Brian is a lonely inventor living by himself in a Welsh valley, longing for a companion. In the meantime, he has a film crew following him around documenting his work. Part of this year’s Sundance World Cinema Competition, director Jim Archer’s Brian and Charles is a delightful and slightly dark original tale about two friends learning to support one another.
While out in the countryside one afternoon, Brian finds an old mannequin head laying in the dirt. Three days later, he’s added an old washing machine and spare parts to create a robot that doesn’t work. After a night of going into town and gathering supplies, Brian realizes that a storm caused Charles to turn on.
Starring as the film’s first titular character is David Earl, who co-wrote the screenplay with Chris Hayward. They both worked with Jim Archer on the 2017 short film of the same name. Earl is probably best known in the United Kingdom for his work with Ricky Gervais on Derek and After Life. Hayward puppets Charles and provides his edited AI-like voice.
The film’s first half is a delightful ode to Mary Shelley’s Frankenstein and British oddball comedies. The robot reads the entire dictionary and insists his name is Charles Petrescu. He can easily be bribed with cabbages from the farm’s garden. The humor and mockumentary style explanations to camera are reminiscent of another Sundance darling from 2014, What We Do In The Shadows.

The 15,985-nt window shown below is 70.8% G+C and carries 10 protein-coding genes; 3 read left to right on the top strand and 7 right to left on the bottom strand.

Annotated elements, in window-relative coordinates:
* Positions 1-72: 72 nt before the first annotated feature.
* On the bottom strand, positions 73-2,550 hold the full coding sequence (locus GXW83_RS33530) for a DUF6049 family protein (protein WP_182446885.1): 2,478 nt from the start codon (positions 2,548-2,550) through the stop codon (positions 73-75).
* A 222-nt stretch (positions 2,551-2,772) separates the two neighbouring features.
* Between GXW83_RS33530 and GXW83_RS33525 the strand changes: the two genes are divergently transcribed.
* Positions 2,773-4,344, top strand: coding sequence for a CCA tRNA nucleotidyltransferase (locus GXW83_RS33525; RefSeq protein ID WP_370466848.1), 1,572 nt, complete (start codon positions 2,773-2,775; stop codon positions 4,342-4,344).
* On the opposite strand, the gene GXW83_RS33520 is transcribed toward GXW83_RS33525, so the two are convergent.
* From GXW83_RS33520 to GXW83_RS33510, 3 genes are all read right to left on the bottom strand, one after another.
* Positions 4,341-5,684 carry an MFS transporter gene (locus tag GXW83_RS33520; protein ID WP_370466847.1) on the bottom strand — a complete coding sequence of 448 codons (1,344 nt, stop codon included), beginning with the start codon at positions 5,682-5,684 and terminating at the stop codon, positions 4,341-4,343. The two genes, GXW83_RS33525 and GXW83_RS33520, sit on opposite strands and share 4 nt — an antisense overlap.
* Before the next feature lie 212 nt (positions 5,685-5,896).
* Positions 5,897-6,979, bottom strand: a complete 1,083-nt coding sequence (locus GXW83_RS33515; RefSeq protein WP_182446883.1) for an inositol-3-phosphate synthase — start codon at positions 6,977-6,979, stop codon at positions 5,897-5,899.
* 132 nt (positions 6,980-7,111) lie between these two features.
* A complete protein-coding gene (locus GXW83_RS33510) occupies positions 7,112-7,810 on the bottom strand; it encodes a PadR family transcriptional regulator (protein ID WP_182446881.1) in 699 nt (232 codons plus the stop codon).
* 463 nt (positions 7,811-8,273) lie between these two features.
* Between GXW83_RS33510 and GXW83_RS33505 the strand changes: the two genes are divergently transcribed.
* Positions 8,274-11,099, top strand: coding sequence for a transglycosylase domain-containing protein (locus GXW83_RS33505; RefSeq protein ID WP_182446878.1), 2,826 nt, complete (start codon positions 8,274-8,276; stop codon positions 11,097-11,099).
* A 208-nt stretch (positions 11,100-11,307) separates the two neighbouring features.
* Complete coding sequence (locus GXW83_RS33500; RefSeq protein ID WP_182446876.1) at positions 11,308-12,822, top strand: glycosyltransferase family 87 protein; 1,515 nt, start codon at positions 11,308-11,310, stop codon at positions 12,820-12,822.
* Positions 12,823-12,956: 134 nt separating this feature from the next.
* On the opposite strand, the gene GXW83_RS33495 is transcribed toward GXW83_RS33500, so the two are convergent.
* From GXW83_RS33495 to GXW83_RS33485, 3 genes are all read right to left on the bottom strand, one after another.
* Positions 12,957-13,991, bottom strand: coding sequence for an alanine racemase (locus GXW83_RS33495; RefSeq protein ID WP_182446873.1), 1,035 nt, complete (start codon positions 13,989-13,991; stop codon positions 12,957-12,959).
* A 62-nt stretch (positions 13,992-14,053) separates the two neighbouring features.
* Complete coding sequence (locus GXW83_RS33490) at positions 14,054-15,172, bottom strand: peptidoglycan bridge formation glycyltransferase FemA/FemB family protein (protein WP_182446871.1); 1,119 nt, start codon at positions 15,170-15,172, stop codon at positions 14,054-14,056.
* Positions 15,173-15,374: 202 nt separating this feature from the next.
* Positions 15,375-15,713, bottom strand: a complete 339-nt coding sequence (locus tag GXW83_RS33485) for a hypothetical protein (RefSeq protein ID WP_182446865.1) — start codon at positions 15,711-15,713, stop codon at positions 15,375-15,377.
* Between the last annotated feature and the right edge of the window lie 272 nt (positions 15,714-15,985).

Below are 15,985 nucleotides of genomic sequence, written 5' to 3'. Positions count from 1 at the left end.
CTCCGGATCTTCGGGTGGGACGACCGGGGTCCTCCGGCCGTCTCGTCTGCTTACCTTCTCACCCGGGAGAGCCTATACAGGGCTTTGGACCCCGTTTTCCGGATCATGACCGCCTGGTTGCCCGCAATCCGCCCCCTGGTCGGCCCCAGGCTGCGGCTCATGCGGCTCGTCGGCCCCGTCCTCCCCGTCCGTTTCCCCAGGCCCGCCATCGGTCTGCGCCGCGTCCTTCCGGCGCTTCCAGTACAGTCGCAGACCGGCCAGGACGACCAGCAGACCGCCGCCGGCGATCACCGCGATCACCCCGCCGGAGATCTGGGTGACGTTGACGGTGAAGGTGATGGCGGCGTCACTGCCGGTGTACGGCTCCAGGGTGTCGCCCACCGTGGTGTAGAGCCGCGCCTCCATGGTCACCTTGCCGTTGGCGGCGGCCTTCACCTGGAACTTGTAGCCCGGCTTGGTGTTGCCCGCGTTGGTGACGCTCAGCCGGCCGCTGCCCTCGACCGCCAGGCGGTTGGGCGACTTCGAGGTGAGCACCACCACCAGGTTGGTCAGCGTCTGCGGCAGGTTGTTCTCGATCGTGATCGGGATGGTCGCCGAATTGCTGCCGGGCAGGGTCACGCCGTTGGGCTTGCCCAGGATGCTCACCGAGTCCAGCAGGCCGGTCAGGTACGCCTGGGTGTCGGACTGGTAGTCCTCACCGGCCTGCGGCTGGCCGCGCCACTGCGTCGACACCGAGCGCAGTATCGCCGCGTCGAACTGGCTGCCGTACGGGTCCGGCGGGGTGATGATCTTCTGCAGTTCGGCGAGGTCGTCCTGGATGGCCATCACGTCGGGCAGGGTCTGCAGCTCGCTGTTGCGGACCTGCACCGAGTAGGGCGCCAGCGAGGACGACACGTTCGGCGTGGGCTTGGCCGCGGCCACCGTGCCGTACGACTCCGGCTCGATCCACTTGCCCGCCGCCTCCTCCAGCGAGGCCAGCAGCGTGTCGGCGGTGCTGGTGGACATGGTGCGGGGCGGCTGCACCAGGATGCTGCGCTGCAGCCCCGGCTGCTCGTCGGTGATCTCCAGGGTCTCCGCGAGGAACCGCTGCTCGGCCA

The joy Earl exudes as Brian towards Charles is infectious, like a proud parent. Though not a complete portrayal of Victor Frankenstein by any means, Earl’s performance is more of a sweet overprotective parent rather than a mad scientist. When the town bully and known thief Eddie Tommington (Jamie Michie) starts to notice odd things happening on the farm, Brian’s fear forces him to keep his new companion a secret instead of dealing with the problem head-on. Like any child, Charles starts to question the rules, causing a divide between them.
Eventually, the mockumentary style fades away once the emotional and dramatic conflict arrive. Without the acknowledged presence of the camera, the story feels less whimsical and more heavy and dark. The inconsistency creates a tonal imbalance and though the script eventually gets back on track, it’s enough to take away from an otherwise delightful viewing experience.
With quotable lines and sweet performances by Earl, Hayward, and Sherlock alum Louise Brealey as Brian’s love interest Hazel, Brian and Charles has all the trappings of a future cult classic.